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Big print advice
  
 
grog13
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p.1 #1 · p.1 #1 · Big print advice


A friend of mine wants to make a big print, possibly up to 4' x6'. I think he's got the files to do it (he shoots an A7r and also has scanned 4x5 and 8x10 images - not sure which he'd be using). He wants to do a frameless mount (either wrapped canvas or paper on a substrate such as gatorboard. I can't really advise him as I've never printed bigger than 16x24 and just done traditional framing. Questions are:
1) What are the pros/cons of the methods mentioned for a large print?
2) What other alternatives are there?
3) What labs would you recommend? (We're in North Carolina, so southeast US would be good, but doesn't really matter).
Thanks for any help!



Jul 24, 2017 at 02:38 AM
Alan321
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p.1 #2 · p.1 #2 · Big print advice


Be sure that he doesn't expect to be viewing the big print up close as he might with a small print. Big prints work because they are viewed from a greater distance. That's what lets you get away with fewer pixels per inch.

Do a test print first, enlarging a portion of the image on your smaller printer. Then he'll know what to expect from a lab print without wasting lots of money. You'll also have an idea of how much output sharpening needs to be applied.

Other than that, I can't really help you.



Jul 24, 2017 at 02:19 PM
CanadaMark
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p.1 #3 · p.1 #3 · Big print advice


1) If it's frameless, it probably won't look as big as he's imagining. Same with if it's placed on a very large wall. Chances are it will be viewed from a good distance so the lower ppi won't be an issue. If you view it up close it won't look as good. Canvas is the most forgiving medium for low ppi prints, I would probably use that unless he's set on something else. You might be surprised how good a huge, low PPI print can look from even a reasonable distance, especially canvas.

2) You can stitch images together and get more resolution for a higher ppi print. You can also use up-res software but generally that isn't great.




Jul 24, 2017 at 02:27 PM
grog13
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p.1 #4 · p.1 #4 · Big print advice


Alan321 wrote:
Be sure that he doesn't expect to be viewing the big print up close as he might with a small print. Big prints work because they are viewed from a greater distance. That's what lets you get away with fewer pixels per inch.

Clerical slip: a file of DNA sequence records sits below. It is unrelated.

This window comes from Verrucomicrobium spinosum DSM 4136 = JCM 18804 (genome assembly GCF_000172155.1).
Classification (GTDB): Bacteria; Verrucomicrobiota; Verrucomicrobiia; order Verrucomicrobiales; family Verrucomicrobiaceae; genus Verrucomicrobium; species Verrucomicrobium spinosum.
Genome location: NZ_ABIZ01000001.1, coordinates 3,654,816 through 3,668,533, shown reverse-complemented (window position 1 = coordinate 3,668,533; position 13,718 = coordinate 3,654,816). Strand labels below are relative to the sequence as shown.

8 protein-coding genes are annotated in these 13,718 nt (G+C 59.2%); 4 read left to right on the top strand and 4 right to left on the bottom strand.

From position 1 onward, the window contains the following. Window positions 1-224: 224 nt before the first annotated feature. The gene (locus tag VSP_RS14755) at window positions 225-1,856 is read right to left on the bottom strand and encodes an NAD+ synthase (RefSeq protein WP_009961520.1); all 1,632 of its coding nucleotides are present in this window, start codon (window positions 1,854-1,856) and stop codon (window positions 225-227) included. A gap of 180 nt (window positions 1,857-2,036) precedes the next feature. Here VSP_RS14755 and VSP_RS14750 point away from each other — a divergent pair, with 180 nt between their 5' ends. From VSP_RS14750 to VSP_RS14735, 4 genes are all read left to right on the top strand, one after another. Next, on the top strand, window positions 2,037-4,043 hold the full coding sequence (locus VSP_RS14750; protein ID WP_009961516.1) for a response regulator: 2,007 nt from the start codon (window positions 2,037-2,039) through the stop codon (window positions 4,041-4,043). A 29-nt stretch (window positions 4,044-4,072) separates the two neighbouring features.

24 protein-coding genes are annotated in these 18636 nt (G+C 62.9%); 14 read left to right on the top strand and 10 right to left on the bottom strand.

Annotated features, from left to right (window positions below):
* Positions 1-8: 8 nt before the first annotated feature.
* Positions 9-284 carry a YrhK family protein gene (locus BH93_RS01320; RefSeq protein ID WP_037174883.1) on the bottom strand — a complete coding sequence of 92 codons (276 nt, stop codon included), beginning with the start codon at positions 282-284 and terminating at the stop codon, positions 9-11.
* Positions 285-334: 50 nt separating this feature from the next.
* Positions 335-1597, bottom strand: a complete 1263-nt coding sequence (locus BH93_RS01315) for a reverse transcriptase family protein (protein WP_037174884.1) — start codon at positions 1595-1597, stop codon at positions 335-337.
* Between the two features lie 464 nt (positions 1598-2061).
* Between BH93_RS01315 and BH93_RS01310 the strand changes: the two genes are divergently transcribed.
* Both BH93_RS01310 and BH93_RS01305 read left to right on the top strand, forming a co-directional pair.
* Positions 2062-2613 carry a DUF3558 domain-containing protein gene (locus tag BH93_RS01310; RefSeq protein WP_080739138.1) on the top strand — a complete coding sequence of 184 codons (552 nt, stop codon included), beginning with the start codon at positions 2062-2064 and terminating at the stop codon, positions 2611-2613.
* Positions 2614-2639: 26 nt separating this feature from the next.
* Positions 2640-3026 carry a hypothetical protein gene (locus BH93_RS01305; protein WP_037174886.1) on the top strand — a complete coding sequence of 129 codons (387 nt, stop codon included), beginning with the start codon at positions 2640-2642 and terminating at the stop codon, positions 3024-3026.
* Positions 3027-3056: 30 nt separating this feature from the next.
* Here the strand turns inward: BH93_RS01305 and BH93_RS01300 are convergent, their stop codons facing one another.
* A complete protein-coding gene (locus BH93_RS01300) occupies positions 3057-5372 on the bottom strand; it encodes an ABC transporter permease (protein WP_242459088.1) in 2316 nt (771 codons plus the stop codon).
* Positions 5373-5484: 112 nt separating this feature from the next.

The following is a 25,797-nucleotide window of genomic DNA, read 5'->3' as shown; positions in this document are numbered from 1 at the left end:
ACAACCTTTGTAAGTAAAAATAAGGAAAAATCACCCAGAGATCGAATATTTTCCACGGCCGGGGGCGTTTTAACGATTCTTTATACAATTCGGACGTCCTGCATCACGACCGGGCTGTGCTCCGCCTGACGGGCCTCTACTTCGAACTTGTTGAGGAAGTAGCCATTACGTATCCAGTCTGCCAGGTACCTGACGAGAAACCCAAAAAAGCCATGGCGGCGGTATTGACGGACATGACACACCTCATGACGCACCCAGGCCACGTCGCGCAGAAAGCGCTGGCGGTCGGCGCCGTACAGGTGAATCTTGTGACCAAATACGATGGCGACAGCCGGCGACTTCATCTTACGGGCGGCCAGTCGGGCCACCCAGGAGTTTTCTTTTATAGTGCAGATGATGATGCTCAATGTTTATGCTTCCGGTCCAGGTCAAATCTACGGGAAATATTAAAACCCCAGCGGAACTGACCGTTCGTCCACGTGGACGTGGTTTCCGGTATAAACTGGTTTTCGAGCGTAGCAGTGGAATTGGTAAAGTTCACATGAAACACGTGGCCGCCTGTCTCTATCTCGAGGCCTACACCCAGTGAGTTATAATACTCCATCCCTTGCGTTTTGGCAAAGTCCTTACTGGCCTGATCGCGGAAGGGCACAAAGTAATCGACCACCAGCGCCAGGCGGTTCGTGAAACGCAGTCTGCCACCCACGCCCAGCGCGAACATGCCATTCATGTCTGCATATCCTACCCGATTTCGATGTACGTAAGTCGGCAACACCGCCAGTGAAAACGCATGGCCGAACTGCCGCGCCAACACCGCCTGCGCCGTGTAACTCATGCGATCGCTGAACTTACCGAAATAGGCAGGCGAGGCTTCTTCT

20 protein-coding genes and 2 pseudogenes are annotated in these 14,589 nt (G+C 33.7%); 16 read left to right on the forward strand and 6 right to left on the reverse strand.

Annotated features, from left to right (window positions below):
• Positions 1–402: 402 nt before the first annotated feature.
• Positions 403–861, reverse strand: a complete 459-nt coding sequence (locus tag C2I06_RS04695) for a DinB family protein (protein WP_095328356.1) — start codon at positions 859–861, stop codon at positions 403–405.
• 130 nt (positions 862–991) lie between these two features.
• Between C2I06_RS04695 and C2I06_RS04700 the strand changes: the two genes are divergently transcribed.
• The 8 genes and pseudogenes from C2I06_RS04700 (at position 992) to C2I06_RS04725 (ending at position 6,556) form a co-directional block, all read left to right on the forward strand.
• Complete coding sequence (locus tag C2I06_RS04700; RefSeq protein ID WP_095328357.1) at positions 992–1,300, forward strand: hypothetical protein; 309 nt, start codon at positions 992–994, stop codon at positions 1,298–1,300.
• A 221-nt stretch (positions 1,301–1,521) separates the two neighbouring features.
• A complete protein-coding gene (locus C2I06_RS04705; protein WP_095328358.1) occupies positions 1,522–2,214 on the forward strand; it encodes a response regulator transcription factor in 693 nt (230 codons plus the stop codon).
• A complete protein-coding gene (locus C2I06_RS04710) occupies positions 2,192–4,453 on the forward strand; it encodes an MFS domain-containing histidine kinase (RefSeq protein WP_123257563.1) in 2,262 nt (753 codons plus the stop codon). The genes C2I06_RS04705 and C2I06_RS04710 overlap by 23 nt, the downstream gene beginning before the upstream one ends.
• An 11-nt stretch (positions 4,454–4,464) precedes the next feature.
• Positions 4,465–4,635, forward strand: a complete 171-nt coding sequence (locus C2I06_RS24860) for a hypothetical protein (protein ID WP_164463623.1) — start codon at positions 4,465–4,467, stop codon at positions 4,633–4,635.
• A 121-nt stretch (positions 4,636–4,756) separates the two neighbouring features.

Do a test print first, enlarging a portion of the image on your smaller printer. Then he'll know what to expect from a lab print without wasting lots of money. You'll also have an idea of how much output sharpening needs to be applied.

Other than that, I can't really help you.


---------------------------------------------

CanadaMark wrote:
1) If it's frameless, it probably won't look as big as he's imagining. Same with if it's placed on a very large wall. Chances are it will be viewed from a good distance so the lower ppi won't be an issue. If you view it up close it won't look as good. Canvas is the most forgiving medium for low ppi prints, I would probably use that unless he's set on something else. You might be surprised how good a huge, low PPI print can look from even a reasonable distance, especially canvas.

2) You can stitch images together and get
...Show more
Yes, he's aware of all the ppi & viewing distance limitations. He's done plenty of printing before, including farily large things, just nothing quite this big. Good point about the unframed image not appearing so big - it is going to be on a large wall. Main question is with mounting, and where to get it all done....



Jul 24, 2017 at 06:51 PM
cmyb
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p.1 #5 · p.1 #5 · Big print advice


Google large format printing.


Jul 28, 2017 at 12:57 PM







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